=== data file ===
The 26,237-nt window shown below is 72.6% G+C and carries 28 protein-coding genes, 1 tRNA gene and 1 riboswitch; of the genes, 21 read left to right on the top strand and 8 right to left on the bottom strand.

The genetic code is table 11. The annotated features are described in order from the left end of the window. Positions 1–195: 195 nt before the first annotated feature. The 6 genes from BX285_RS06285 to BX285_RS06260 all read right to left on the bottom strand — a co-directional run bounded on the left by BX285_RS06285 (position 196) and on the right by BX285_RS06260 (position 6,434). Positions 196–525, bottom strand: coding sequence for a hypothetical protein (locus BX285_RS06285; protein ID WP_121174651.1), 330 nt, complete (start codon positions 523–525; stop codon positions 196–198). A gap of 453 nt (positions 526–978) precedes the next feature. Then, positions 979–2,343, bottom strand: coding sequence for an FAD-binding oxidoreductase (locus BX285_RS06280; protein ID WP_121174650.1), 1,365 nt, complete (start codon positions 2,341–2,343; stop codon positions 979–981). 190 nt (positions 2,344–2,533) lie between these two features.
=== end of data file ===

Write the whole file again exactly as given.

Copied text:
The 26,237-nt window shown below is 72.6% G+C and carries 28 protein-coding genes, 1 tRNA gene and 1 riboswitch; of the genes, 21 read left to right on the top strand and 8 right to left on the bottom strand.

The genetic code is table 11. The annotated features are described in order from the left end of the window. Positions 1–195: 195 nt before the first annotated feature. The 6 genes from BX285_RS06285 to BX285_RS06260 all read right to left on the bottom strand — a co-directional run bounded on the left by BX285_RS06285 (position 196) and on the right by BX285_RS06260 (position 6,434). Positions 196–525, bottom strand: coding sequence for a hypothetical protein (locus BX285_RS06285; protein ID WP_121174651.1), 330 nt, complete (start codon positions 523–525; stop codon positions 196–198). A gap of 453 nt (positions 526–978) precedes the next feature. Then, positions 979–2,343, bottom strand: coding sequence for an FAD-binding oxidoreductase (locus BX285_RS06280; protein ID WP_121174650.1), 1,365 nt, complete (start codon positions 2,341–2,343; stop codon positions 979–981). 190 nt (positions 2,344–2,533) lie between these two features.